Allegiant MRO-1.jpg Allegiant

Allegiant Begins Fuller Exploitation of Skywise Power

The U.S. carrier says it is already reaping gains from spotting oxygen and bleed problems.

Allegiant Air’s recent adoption of Airbus’ Skywise reliability service follows successful earlier use of Skywise services, notes Christian Toro, vice president for maintenance and engineering.

These earlier services were predictive maintenance models based on the current Aircraft Condition Monitoring System data. “From these, we have identified actionable items from the cockpit oxygen system and aircraft bleed system,” Toro explains.  “Using these models, we have been able to successfully capture occurrences of pinhole leaks and issues related to the pressure release valve where the associated sense line was found to require replacement.”

All these issues would typically have been items that would have gone unchecked until a fault appeared, at which time the aircraft would be grounded pending maintenance. But Skywise data models allowed Allegiant to convert unscheduled maintenance events into scheduled events. “Based on feedback from Airbus, gains are expected to be anywhere between a 5% to 25% decrease in operational interruptions,” Toro says.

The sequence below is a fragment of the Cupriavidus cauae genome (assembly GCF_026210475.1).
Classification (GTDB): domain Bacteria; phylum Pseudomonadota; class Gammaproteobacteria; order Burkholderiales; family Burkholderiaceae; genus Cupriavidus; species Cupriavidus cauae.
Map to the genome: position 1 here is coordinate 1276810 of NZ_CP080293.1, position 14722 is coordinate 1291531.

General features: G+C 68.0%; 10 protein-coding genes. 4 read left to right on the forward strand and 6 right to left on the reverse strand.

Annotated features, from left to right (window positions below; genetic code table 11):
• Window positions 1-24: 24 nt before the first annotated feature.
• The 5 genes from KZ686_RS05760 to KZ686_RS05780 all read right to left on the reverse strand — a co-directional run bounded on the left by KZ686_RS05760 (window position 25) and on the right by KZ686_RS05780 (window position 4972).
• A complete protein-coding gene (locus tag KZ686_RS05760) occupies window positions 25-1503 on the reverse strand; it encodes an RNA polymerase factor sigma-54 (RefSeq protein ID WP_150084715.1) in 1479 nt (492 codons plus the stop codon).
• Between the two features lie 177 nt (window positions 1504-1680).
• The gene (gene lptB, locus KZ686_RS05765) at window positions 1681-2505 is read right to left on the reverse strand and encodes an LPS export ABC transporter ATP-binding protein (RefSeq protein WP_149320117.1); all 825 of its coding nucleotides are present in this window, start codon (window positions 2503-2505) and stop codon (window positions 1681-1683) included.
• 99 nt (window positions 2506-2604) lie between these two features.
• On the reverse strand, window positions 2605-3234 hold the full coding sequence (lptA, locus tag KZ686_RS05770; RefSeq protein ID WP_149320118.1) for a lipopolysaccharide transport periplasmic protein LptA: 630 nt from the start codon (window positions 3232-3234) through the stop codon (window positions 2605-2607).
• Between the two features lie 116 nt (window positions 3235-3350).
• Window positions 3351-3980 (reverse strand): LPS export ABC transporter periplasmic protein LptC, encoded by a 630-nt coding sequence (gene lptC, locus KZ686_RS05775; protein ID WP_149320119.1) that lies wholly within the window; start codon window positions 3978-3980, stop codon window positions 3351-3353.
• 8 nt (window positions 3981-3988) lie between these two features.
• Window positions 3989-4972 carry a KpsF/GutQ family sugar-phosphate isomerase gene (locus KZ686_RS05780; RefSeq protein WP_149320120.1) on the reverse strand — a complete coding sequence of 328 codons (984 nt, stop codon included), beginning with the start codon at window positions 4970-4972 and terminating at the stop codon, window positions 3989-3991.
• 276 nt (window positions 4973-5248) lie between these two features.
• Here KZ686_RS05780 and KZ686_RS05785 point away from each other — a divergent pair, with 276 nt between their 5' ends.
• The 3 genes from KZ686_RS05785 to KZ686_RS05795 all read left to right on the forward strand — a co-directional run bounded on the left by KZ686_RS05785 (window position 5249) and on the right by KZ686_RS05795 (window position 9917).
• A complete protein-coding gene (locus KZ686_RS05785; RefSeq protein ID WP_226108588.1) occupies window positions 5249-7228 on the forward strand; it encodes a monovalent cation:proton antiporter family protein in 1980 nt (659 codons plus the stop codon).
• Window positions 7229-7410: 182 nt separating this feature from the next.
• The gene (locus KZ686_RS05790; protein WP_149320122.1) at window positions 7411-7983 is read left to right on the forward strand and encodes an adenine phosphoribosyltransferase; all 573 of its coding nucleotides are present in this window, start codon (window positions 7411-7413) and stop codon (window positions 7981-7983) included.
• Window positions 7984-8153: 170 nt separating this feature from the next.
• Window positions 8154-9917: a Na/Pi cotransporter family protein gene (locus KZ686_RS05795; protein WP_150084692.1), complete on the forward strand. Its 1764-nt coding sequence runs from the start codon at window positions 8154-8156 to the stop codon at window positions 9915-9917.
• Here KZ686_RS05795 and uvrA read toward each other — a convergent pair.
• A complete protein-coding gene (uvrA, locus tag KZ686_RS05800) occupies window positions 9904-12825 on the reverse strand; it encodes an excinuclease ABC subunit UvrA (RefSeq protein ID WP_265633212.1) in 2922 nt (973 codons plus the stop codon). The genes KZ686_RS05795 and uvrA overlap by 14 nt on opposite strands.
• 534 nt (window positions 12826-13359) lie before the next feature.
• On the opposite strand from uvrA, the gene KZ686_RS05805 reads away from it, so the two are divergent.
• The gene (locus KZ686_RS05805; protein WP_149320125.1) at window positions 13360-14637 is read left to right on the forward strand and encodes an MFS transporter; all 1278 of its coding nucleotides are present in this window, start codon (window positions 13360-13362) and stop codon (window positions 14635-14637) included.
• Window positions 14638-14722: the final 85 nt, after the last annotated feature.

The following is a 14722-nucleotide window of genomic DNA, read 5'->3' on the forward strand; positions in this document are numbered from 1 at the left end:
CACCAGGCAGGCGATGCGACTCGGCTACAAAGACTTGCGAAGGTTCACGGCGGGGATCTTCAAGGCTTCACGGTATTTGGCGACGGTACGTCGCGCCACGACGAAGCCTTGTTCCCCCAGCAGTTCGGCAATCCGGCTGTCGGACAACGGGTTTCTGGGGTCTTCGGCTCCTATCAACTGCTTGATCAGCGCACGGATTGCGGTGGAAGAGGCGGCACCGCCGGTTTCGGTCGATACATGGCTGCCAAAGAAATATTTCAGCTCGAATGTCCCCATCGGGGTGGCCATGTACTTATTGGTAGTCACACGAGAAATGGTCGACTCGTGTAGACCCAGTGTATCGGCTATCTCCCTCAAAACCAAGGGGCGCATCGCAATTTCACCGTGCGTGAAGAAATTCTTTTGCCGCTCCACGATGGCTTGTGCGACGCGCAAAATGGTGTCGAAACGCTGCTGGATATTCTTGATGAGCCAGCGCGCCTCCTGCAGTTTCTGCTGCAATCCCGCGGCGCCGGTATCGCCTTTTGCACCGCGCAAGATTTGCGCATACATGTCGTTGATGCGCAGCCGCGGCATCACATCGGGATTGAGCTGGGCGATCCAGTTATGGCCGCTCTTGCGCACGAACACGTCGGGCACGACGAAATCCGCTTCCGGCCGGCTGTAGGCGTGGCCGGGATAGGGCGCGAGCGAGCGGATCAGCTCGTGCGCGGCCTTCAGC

Allegiant is still in phase one of Skywise implementation, using software outside the aircraft. It has been working with Airbus on integration with its maintenance information system. The airline has begun training staff to use data transmitted from existing systems on the aircraft and the maintenance information system to help troubleshoot faster and make decisions based on quick snapshots.

Next up is hardware installation to harness the complete power of Skywise’s predictive maintenance suite. Installation of Rockwell Collins' Flight Operations and Maintenance Exchanger (FOMAX) is scheduled to begin in the fourth quarter of 2018. “We have received most of the required hardware and are working through final documentation with Airbus on this piece.” Foto says. “Initial drafts for engineering documentation have been prepared.”

The maintenance chief says Allegiant partnered with Airbus for the advantage of working directly with the manufacturer and the particular insights and analysis for predictive maintenance that brings. “Airbus is able to utilize the data from individual aircraft and compare it to design requirements, to help predict failure modes prior to the occurrence of an unscheduled event. Airbus also has the ability to use the world fleet data to improve its predictive analysis. This tool truly helps Allegiant go from a prognostic maintenance approach to a predictive maintenance approach.”

In addition, because Allegiant is a relatively new operator of Airbus aircraft, it is advantageous to use true health data of components, rather than rely on the airline’s own histories of systems, a limited set of data.

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